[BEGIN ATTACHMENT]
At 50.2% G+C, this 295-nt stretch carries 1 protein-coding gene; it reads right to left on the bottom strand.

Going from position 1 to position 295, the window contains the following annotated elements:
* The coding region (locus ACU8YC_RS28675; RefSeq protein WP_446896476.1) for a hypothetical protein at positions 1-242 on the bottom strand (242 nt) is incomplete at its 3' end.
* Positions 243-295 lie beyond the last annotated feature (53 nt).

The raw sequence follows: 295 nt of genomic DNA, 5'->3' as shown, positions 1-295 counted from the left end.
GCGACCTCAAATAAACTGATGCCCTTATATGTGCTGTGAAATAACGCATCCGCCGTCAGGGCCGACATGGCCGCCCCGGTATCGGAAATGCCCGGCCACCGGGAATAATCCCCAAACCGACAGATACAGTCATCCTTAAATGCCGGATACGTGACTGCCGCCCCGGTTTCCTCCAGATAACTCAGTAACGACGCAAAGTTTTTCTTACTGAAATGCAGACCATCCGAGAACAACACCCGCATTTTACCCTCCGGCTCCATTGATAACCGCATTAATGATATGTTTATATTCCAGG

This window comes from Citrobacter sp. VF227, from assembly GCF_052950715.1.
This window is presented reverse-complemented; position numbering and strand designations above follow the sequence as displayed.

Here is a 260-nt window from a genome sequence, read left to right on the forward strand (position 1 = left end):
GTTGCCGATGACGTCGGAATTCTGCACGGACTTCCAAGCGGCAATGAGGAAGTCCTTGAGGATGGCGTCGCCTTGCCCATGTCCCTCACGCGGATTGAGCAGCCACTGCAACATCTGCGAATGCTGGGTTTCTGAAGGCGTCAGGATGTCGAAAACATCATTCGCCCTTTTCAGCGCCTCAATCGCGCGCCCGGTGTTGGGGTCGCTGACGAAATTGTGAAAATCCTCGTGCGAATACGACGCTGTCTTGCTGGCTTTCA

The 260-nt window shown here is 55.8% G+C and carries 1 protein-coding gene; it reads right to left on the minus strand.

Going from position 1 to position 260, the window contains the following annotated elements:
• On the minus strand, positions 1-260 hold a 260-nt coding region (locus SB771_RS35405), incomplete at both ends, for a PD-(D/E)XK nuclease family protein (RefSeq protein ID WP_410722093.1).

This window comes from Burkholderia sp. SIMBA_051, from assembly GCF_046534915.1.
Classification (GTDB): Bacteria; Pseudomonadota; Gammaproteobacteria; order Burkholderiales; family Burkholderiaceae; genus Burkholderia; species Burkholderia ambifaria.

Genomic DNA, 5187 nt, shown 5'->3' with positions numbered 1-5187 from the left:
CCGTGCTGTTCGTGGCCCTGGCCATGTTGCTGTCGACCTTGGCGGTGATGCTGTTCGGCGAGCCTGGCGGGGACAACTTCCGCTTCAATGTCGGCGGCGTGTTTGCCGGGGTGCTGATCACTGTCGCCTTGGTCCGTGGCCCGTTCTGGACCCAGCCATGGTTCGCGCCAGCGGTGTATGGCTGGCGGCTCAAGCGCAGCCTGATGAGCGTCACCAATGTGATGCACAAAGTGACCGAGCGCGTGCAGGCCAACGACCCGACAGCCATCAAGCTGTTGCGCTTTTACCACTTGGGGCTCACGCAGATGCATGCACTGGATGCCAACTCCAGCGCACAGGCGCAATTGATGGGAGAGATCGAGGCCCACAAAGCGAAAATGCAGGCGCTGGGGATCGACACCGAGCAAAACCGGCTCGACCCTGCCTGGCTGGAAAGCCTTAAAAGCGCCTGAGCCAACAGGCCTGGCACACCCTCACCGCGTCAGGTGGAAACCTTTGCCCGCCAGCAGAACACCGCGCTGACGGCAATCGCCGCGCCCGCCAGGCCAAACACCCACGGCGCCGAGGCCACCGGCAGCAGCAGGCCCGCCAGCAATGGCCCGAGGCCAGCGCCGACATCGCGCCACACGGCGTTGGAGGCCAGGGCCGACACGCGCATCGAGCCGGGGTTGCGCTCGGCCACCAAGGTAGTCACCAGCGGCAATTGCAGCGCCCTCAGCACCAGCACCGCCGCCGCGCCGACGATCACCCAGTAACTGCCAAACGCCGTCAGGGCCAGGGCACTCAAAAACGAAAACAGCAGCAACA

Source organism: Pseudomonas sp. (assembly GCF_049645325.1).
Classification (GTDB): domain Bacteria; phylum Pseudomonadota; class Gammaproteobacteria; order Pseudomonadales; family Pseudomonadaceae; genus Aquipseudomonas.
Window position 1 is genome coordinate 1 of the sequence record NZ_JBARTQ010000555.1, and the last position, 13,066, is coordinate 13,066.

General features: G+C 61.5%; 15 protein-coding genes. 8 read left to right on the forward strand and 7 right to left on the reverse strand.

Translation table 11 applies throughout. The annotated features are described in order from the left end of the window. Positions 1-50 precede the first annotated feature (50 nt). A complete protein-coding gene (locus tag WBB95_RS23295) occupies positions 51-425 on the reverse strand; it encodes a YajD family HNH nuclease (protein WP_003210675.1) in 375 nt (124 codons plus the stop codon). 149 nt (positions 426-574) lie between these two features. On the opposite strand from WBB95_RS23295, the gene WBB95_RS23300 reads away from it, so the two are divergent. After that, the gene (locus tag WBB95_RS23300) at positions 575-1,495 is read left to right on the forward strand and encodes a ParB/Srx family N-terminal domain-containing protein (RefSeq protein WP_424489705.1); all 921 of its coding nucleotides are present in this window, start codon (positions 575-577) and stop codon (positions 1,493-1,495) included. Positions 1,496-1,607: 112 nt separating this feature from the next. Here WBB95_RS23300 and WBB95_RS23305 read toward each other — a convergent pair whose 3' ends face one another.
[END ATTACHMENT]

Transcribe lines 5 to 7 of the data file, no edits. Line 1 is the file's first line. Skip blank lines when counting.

The raw sequence follows: 295 nt of genomic DNA, 5'->3' as shown, positions 1-295 counted from the left end.
GCGACCTCAAATAAACTGATGCCCTTATATGTGCTGTGAAATAACGCATCCGCCGTCAGGGCCGACATGGCCGCCCCGGTATCGGAAATGCCCGGCCACCGGGAATAATCCCCAAACCGACAGATACAGTCATCCTTAAATGCCGGATACGTGACTGCCGCCCCGGTTTCCTCCAGATAACTCAGTAACGACGCAAAGTTTTTCTTACTGAAATGCAGACCATCCGAGAACAACACCCGCATTTTACCCTCCGGCTCCATTGATAACCGCATTAATGATATGTTTATATTCCAGG

This window comes from Citrobacter sp. VF227, from assembly GCF_052950715.1.